Drivers pulling out of their driveway and heading off to enjoy the Labor Day weekend are, without knowing it, enjoying the fruits of private American enterprise, which has not only made their trip possible, but affordable as well.


A graduate of Cornell University and a former investment advisor, Bob is a regular contributor to The New American magazine and blogs frequently at, primarily on economics and politics. He can be reached at This email address is being protected from spambots. You need JavaScript enabled to view it. .


  • Comment Link Randy Saturday, 30 August 2014 23:59 posted by Randy

    I call Bull Ship…. say it how ever you want……..Greed is the deal! here & has been for many years. Greed is an addiction like?????? We will never get a straight answer on anything. Pretty much, if you see anything on the news these days, it usually means your just getting your daily dose of propaganda from your former government who has sprouted horns and a forked red tail……Down with them ALL….Drive them all OUT & Start Over! Of course, my response is simplistic……these hoards of money & influence the Barons are sitting on will not go away for many generations, meaning…..we are stuck with them as long as they and their off spring breath…however…...

  • Comment Link Old Mullet Friday, 29 August 2014 21:58 posted by Old Mullet

    Once again we, American citizens are being "channeled" to look at "gasoline". Has anyone heard the government halting jet aircraft missions or commercial flights due to low supplies of fuel? Sure, prices go up and down. If they keep it bouncing we will be good little bobble heads and pay at the pump whatever it takes to go, go , go. There have been several alternatives to petroleum based fuels as well as better engines for vehicles of all types. Take the Stirling engine for example. Anyone can build a working model. They run on heat from ANY source. The military has made studies and field trials (check youtube) on custom built engines for trucks and cars. There is no pollution, except from whatever provides the heat. Very little lubricant is used and very low heat is built up from the process. Yet, the engine disappeared. Studies were either shut down or made secret. Taxation is the reason for petroleum products fueling our vehicles, massive amounts of taxation. (And, of course, the billions of spin off products and services to keep "us" running).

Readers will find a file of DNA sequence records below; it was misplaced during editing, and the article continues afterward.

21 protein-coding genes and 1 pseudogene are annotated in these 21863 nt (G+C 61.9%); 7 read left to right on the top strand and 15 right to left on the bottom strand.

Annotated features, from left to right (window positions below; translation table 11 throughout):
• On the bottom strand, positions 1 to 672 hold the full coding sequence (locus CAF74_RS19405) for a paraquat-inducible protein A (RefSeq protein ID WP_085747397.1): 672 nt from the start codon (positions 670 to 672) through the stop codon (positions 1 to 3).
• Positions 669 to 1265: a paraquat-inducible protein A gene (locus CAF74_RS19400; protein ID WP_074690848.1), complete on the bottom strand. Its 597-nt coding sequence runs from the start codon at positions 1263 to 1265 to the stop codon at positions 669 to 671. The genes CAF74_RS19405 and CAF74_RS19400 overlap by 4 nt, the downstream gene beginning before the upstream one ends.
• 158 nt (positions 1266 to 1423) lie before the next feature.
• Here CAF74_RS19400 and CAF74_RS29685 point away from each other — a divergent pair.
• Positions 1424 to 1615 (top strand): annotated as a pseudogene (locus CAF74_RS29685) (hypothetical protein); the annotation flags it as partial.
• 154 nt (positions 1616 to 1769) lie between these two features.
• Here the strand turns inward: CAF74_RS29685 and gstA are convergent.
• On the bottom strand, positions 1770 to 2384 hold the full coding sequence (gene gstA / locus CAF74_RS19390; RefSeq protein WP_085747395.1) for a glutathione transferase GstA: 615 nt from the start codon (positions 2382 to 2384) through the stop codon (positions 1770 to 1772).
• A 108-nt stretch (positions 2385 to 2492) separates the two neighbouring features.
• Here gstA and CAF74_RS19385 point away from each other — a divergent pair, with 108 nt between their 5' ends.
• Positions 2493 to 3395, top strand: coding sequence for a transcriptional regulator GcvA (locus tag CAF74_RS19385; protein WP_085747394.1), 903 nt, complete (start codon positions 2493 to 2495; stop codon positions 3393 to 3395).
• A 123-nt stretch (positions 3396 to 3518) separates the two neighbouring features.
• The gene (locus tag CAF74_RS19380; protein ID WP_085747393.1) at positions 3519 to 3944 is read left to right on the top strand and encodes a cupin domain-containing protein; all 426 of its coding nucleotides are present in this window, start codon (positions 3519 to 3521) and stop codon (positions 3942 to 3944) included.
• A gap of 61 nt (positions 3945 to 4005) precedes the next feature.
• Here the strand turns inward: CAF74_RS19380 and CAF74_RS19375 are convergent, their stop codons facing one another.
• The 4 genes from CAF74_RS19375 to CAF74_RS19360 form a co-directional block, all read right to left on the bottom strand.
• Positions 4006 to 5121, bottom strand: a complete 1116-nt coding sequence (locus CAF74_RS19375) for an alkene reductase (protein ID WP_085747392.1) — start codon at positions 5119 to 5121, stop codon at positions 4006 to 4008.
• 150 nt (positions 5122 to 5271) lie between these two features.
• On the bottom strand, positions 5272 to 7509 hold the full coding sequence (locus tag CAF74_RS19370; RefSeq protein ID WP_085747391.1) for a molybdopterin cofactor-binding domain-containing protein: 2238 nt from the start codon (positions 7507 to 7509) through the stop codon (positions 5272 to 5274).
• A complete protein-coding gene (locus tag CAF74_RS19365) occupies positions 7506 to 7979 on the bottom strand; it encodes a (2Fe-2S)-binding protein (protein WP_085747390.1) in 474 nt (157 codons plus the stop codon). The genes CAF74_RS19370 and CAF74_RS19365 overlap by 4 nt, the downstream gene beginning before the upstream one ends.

• Comment Link Charlie Friday, 29 August 2014 20:44 posted by Charlie

    I think the reason our prices are not lower is because the the supply and demand of the commodity in the ground does not matter. What matters is the supply and demand of oil futures traders, and that dictates the price. Another reason is margins are set too low. Where else can you control approximately a 100k invest with only 5% down? Another reason...look at institutional investing channeling oil futures into government pension plans, sovereign wealth funds, university endowments, etc. If the oil bubble pops, pension funds will take a big hit and that is not what the powers that be want to happen...regardless of supply. Bottom line, we could have oil coming out of our ears and if the futures traders can drive the price up it will move up. How do you fix this crippling impact on the middle class? Increase margins, enforce strict limits, and get the institutional investors out of the game.